Mechanical properties of structural materials are affected by neutron irradiation. Irradiation induced hardening can be observed by an increase of the yield stress and concurrent reduction of the fracture strain. Irradiation induced embrittlement becomes manifest in the shift of the ductile-to-brittle transition towards higher temperatures.
Mechanical testing of neutron irradiated materials is done in our hot cell laboratories. Our fields of application are reactor pressure vessel (RPV) steels, with focus on long term irradiation effects, as well as advanced materials being developed for future reactor systems, in particular ODS alloys. The systematic investigation of RPV material from the decommissioned Greifswald Nuclear Power Plant offered a unique opportunity to understand the irradiation behaviour under real operation conditions.
| Fracture toughness testing
Fracture toughness (FT) is a property describing a material's resistance against fracture. Specimens for FT determination exhibit a well defined pre-crack. Upon loading of the specimen, stable or unstable crack growth occurs. Dedicated evaluation procedures are used: the Master Curve concept for the ductile-to-brittle transition range (ASTM E 1921-21) and the crack extension resistance (JR) curve for the ductile range (ASTM E 1820). The FT specimen types include compact tension, C(T), and single edged bending, SE(B), specimens. The technology for using (non-standard) miniaturized C(T) specimens is under development.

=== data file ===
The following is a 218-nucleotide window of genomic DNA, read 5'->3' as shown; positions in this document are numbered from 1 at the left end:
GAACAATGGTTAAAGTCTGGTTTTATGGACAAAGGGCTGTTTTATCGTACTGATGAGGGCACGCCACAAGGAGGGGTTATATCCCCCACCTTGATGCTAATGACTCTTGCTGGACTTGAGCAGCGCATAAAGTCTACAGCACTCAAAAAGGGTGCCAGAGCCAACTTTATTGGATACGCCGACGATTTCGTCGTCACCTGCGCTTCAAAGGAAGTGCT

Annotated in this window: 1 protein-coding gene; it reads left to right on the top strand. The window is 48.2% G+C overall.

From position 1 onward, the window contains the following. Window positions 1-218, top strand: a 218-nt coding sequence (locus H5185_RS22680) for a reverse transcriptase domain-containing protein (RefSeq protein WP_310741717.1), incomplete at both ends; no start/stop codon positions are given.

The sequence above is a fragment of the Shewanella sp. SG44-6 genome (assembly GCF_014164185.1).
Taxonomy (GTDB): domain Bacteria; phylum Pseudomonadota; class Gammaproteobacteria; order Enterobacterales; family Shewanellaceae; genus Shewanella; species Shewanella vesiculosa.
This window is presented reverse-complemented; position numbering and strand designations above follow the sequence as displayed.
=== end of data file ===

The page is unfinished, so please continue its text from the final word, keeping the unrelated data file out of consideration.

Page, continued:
Supplementary mechanical tests
Other mechanical standard test methods are also available in the hot cells including Charpy impact test to determine the ductile-to-brittle transition temperature, tensile test and hardness test (HV 0.3 ... HV 10, HRC).
Fractography of tested samples by means of scanning electron microscopy (SEM) is used to identify the crack type and the initiation sites. Electron backscatter diffraction (EBSD) is used to gain additional insight into the effect of microstructure on fracture mechanisms.
Small punch test
The small punch test is used as a screening tool to estimate mechanical properties with small quantities of material. The following properties can be derived: ductile to brittle transition temperature, yield stress, ultimate tensile stress, creep strength. The interpretation of small punch test experiments is supported by finite-element simulations.